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Re: $1 trap

by chunlou (Curate)
on Aug 10, 2003 at 18:18 UTC ( #282669=note: print w/replies, xml ) Need Help??

in reply to $1 trap

Thanks for the replies.

Are there modules or debugging techniques that can help track down such a logical $1 error? Consider the code below.

print chg("ctag\n", qr/t(g)/); # print "ctag" "g" =~ /(c)/; print chg("ctag\n", qr/t(g)/); # print "ctag" print chg("ctag\n", qr/t(g)/); # print "ctag" "g" =~ /(g)/; print chg("ctag\n", qr/t(g)/); # print "ctga" sub chg { my ($str, $pat) = @_; $str =~ /$pat/; eval "\$str =~ tr/a$1/$1a/" if $1; return $str; }

The code will work most of the time except when something like "g" =~ /(g)/ occurs. If I'm using someone else's code or even my own (I can't force someone or myself to write bug-free code), since the logical error occurs only once a while and even if it happens it's not necessarily noticeable, when such an error does occur, $1 is probably not the first thing coming to my mind when trying to debug it, especially when there're no warning messages pointing me to it.

Are these similar issues whenever using such global variables as $_?

Update: Maybe I should rephrase my question as not just how to avoid this $1 mistake in the first place but how to pinpoint one afterwards should an error already be happening.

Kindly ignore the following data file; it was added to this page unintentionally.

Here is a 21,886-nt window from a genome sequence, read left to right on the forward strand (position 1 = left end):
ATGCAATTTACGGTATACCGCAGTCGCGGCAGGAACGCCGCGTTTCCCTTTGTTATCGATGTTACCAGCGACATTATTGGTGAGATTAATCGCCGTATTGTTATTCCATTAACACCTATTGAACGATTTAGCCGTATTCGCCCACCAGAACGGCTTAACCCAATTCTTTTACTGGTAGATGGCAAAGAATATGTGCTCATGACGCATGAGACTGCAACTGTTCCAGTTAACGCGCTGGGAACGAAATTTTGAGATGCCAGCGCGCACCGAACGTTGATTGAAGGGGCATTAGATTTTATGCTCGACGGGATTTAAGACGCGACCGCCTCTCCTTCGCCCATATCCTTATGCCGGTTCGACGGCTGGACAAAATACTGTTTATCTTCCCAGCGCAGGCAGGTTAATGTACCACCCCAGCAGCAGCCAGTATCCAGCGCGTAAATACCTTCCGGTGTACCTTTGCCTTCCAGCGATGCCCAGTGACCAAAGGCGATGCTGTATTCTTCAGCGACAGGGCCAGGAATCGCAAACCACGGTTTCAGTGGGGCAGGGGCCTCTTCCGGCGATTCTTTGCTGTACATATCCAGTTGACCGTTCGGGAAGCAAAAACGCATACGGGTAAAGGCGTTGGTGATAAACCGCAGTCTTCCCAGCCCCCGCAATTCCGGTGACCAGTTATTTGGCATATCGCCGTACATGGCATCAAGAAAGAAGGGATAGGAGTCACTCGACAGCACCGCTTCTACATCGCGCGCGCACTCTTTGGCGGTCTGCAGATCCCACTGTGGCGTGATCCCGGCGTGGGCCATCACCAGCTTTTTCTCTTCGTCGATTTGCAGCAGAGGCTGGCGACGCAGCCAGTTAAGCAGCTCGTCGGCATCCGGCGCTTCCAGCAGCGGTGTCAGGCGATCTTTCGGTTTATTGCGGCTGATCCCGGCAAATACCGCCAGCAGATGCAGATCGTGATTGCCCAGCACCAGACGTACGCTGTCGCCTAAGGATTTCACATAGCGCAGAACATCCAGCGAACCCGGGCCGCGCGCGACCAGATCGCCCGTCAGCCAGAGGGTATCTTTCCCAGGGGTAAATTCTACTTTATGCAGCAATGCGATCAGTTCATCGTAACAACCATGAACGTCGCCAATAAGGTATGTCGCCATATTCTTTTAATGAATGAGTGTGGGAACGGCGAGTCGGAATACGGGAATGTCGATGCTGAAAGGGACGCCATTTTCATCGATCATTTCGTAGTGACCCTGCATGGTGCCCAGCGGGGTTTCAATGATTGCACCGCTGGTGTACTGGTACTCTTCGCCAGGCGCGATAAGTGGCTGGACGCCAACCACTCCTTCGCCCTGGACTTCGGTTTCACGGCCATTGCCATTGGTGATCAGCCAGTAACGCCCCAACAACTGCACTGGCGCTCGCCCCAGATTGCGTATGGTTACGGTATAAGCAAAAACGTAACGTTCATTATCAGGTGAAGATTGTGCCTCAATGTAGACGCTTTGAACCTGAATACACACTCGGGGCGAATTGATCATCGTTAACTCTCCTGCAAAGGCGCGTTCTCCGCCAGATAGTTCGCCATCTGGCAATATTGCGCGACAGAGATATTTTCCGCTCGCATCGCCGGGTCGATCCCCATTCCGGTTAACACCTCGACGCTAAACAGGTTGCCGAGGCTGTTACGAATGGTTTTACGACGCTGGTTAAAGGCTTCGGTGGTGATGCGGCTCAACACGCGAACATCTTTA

Replies are listed 'Best First'.
Re: Re: $1 trap
by pzbagel (Chaplain) on Aug 11, 2003 at 05:04 UTC

    Not to sound facetious, but several other posters and I basically answered this question(which is almost identical to your original post) by saying: "Don't do that!" I know it's Perl and TIMTOWTDI, but sometimes the way you are doing it is wrong. Yet again the correct way to write the sub above is:

    sub chg { my ($str, $pat) = @_; eval "\$str =~ tr/a$1/$1a/" if $str =~ /$pat/; return $str; }

    As far as debugging other people's code which is coded like this. I suppose firing up the perl debugger and stepping through the program may shed some light, although something as obscure as your example which only fails with some singularly weird input may be very difficult to figure out. However, if you just shuffle around your house hitting yourself in the head with your Camel book and repeating the mantra, "Never check $1 blindly, make certain my regex succeeded." You will, after much meditation and contemplation, literally "beat" it into your head so whenever you see $1 in someone's code, you will instantly make sure it is properly initialized before it is used.


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